Quick Take: 2018 Lexus GS 450h
It should have been so easy to trash the 2018 Lexus GS 450h. It hasn’t exactly been aging all that gracefully, soldiering along with minimal changes since the 2011 model year. As if to underscore that point, Lexus of Europe recently announced plans to drop it in favor the similarly sized ES. When a rear-drive, would be 5 Series-beater like the GS gets thrown over in favor of an up-market Toyota Avalon, that’s the definition of a bad sign.
But a funny thing happened during my time with the Lexus GS hybrid: I started to like it.
The powertrain of the GS 450h, which delivers 338 electrically-augmented horsepower to the rear wheels by way of a CVT, had me at first stomp. Lexus claims a 0-60 time of 5.6 seconds, and it felt quicker than that. The power comes on with no delay and no fuss—as if it were being served up by a well-trained English butler.
With this much hustle on tap, I figured the Lexus Hybrid Synergy Drive system for the GS wouldn’t deliver in the fuel economy department; after all, doesn’t this car date from the time when hybrid drivelines gave you either power or fuel economy? With Toyota’s well-worn 3.5-liter V-6 at its heart, I expected the GS to skew towards the former. Nope. I didn’t put a lot of miles on the GS (this is a Quick Take, after all), but in a mix of traffic-choked L.A. commuting (where hybrids excel) and some late-night curvy-road hoonerism (where they don’t), plus some normal suburban and highway driving, the GS returned 30 mpg—just 1 mpg shy of its EPA combined estimate.
Surely, I thought, the GS will fall apart in the handling department. To be clear, not every luxury car needs to handle like a wannabe BMW. But if the cost of cosseting is inept handling, I heartily disapprove. Turns out the GS gave me little to disapprove of.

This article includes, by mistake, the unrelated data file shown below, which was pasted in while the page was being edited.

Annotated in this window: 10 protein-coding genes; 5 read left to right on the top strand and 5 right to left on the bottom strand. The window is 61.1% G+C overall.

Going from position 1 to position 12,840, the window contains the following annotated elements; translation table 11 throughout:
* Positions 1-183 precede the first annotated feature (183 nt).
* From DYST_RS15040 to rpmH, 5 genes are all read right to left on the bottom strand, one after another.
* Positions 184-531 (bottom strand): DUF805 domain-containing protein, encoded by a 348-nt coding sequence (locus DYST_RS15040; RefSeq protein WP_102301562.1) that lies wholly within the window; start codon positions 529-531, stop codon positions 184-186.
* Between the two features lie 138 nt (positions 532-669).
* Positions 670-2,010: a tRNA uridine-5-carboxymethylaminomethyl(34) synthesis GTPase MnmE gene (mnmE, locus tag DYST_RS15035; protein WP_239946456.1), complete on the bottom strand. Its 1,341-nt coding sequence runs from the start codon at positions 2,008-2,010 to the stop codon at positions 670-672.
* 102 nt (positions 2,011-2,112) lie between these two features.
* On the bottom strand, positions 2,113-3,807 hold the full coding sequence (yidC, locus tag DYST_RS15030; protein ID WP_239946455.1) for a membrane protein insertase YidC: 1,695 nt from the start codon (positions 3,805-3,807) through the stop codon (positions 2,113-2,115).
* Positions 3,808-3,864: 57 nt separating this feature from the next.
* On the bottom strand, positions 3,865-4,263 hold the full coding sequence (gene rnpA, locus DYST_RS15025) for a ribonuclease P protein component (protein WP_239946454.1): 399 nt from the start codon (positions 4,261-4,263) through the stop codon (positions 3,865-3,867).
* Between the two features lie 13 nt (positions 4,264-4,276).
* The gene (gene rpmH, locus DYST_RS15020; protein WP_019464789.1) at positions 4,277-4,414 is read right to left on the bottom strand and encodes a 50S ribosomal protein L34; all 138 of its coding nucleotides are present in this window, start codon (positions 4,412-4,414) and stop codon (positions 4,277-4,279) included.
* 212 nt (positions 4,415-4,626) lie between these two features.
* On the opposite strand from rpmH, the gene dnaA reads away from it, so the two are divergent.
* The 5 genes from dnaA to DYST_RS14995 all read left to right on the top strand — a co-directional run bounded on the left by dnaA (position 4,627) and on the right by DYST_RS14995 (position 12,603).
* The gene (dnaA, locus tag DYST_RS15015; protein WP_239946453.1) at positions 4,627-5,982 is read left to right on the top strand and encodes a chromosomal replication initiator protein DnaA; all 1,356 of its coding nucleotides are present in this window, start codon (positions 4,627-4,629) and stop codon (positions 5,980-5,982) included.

I headed out to one of my favorite local curvy roads, where I found the GS reacted to driver inputs with reasonable enthusiasm, and while its steering feedback is lacking (isn’t it always?), it tracked straight and true. The suspension kept body roll in check and the tires provided way more grip than I expected. But the real eye-opener was its composure—the GS resolutely refused to be thrown off its line, even when I sawed at the wheel like a six-year-old playing Mario Kart.
Don’t misconstrue my evaluation—a competently-driven Kia Stinger could wipe Mulholland Highway with the GS. But the Lexus didn’t embarrass itself, which is exactly what I was expecting it to do.
As I spent more time with the GS, I found lots of pleasant surprises. When you change from Eco to Sport mode, the hybrid’s blue “power meter” turns into a red tachometer. In these days of video-screen dashboards, this isn’t that big a deal—but the GS doesn’t have an LCD gauge panel. It changes by lighting up a different set of marks on the gauge, while the others go so dark as to disappear. Call me old-fashioned (senior editor Kirill Ougarov calls me worse on a fairly regular basis) but I think that’s pretty frackin’ cool. Ditto the digital temperature displays on the climate control panel, which scroll up and down like the numbers on an old gas pump. Crazy, daddy.